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Lost Judgment is an Intricate Web of Conspiracy

Judgment established Yagami and his crew as interesting and entertaining protagonists by playing it safe gameplay-wise, but Lost Judgment feels like them finally trying to figure out what this specific character should be doing in this sandbox.



Lost Judgment

Lost Judgment Review

Developer: Ryu Ga Gotoku Studio | Publisher: SEGA | Genre: Action-Adventure | Platforms: PlayStation 4, PlayStation 5, Xbox One, and Xbox Series X/S | Reviewed On: PlayStation 5

With slightly more refined combat and a much more robust arsenal of tools at his disposal, Takayuki Yagami’s journey in Lost Judgment is a satisfying, twisty ride that is a step above 2018’s Judgment but more-of-the-same from the prolific Ryu Ga Gotoku Studio. Despite a heavier emphasis on sleuthing around Japan, the newest entry in the Judgment franchise excels more in the refinements made to the content the studio has always done well as opposed to what makes the Judgment franchise stand apart from their Yakuza titles. The Yagami Detective Agency and its affiliates are still a dynamic, exciting cast of characters but their adventure is a bit too rough around the edges to leave an impact.

A sexual assault case is finishing up in court in Kamurocho while at the same time a decomposed body is found in an abandoned warehouse in Yokohama. Brought to the attention of the court by the defendant, an open-and-shut case is now called into question by the defendant’s frighteningly accurate knowledge of the identity, location, and time found of the corpse. The Genda Law Offices call for assistance from the Yagami Detective Agency to give the case a look before stumbling into a far more intricate web of lies, bullying, and corruption. Could the person who very blatantly groped a woman in public also be able to murder someone at the exact same time?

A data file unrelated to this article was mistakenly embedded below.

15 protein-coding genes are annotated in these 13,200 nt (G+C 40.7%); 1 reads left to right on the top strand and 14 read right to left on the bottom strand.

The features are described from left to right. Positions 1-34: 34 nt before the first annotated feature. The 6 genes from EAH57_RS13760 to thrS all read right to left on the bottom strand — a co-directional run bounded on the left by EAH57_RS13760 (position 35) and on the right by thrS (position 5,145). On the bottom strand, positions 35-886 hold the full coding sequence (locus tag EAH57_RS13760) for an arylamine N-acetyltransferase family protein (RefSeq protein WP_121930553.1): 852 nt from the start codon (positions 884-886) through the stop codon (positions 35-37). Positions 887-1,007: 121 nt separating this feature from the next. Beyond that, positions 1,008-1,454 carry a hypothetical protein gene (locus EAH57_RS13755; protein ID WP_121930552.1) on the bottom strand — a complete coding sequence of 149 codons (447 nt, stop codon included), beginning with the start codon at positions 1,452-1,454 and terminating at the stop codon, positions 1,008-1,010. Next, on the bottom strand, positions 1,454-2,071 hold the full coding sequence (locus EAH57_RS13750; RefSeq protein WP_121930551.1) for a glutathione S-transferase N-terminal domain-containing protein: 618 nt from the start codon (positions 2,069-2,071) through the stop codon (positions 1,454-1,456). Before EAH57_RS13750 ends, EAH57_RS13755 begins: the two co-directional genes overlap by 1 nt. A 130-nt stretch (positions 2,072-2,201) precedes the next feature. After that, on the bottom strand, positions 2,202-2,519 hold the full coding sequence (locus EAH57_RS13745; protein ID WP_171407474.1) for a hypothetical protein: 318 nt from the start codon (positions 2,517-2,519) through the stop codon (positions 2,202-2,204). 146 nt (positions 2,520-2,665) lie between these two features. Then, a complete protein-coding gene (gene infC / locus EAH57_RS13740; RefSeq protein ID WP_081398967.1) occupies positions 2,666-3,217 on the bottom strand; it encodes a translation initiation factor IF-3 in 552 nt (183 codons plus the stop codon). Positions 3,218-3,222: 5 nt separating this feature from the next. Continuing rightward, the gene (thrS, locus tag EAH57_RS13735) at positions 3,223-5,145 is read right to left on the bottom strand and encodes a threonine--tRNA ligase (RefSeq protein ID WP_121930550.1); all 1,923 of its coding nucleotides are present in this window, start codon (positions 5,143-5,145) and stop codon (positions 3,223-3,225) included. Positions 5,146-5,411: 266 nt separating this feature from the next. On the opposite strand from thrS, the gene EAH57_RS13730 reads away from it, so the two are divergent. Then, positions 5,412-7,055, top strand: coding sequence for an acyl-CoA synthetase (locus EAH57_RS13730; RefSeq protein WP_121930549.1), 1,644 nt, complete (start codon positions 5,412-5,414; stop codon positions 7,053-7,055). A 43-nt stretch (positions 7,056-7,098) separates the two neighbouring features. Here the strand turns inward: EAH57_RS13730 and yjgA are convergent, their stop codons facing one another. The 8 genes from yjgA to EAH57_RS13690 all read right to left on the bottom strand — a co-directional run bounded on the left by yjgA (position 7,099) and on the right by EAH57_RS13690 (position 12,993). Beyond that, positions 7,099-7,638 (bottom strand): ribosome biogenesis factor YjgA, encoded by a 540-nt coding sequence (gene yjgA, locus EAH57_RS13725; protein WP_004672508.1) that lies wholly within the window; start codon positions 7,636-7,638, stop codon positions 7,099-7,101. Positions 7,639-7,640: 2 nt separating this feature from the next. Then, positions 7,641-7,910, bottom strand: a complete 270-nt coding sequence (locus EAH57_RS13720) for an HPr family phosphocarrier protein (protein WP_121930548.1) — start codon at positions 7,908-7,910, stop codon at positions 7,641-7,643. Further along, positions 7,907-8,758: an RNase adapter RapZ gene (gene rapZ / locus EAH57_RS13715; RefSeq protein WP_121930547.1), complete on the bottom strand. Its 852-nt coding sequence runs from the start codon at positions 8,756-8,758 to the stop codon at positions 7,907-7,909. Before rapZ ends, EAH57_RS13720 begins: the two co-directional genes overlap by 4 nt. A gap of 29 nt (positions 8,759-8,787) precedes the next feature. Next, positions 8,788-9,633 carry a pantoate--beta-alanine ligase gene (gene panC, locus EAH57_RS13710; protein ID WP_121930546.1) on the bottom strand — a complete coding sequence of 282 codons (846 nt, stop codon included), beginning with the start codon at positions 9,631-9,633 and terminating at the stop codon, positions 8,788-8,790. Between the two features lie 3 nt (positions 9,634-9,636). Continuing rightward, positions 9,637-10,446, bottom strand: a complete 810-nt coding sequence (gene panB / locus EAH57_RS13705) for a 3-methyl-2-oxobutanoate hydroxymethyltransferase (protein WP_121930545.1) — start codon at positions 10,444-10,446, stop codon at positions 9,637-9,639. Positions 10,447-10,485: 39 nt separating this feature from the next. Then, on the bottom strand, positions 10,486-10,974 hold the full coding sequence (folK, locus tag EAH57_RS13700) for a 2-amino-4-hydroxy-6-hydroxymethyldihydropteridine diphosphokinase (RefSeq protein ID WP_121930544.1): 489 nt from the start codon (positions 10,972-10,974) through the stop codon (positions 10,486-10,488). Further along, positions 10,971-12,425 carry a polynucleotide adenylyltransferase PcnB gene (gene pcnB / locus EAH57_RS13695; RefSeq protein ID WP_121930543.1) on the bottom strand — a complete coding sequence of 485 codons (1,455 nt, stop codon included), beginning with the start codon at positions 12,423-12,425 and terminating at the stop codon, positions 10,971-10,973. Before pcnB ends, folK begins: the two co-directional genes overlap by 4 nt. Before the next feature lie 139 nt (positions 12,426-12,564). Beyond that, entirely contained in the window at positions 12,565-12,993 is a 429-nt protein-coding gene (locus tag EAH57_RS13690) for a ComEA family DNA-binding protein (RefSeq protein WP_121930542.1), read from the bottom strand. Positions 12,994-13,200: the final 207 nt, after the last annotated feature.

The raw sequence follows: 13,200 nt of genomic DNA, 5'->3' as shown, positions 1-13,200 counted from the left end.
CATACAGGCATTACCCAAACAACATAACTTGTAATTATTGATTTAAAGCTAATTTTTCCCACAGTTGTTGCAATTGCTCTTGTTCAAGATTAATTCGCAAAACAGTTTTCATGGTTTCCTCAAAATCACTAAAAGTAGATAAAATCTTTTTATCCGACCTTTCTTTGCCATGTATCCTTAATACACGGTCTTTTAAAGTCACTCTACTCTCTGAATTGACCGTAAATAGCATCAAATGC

Lost Judgment
Image Courtesy of Sega

The initial questions posed by Lost Judgment are compelling enough to get the ball rolling and as Yagami and his partner, Masaharu Kaito, delve deeper into the uncertainty surrounding the case, it gets more and more interesting. At the heart of it all is Seiryo High School in Yokohama where Yagami spends the bulk of his time learning more about a string of bullying that has pushed many to quit or commit suicide. It’s Persona meets Yakuza in the broadest sense, but the school ends up serving as a third major location in this entry on top of the well-established Kamurocho and Yokohama which fans of Yakuza: Like a Dragon will have already experienced.

Seiryo winds up the connective tissue in a sprawling conspiracy, but it also plays home to Lost Judgment’s more interesting break from the typical Ryu Ga Gotoku story structure. While Lost Judgment still contains a multitude of substories to discover, Seiryo High School opens up an entirely new section of substories that will take players across different organizations within the school such as the Robotics Club or Dance Club. These aren’t isolated stories either, with some bleeding into others therefore gating progress until you’ve made a dent in another lead elsewhere in the school. They essentially play like a chunk of the main story but without the significance.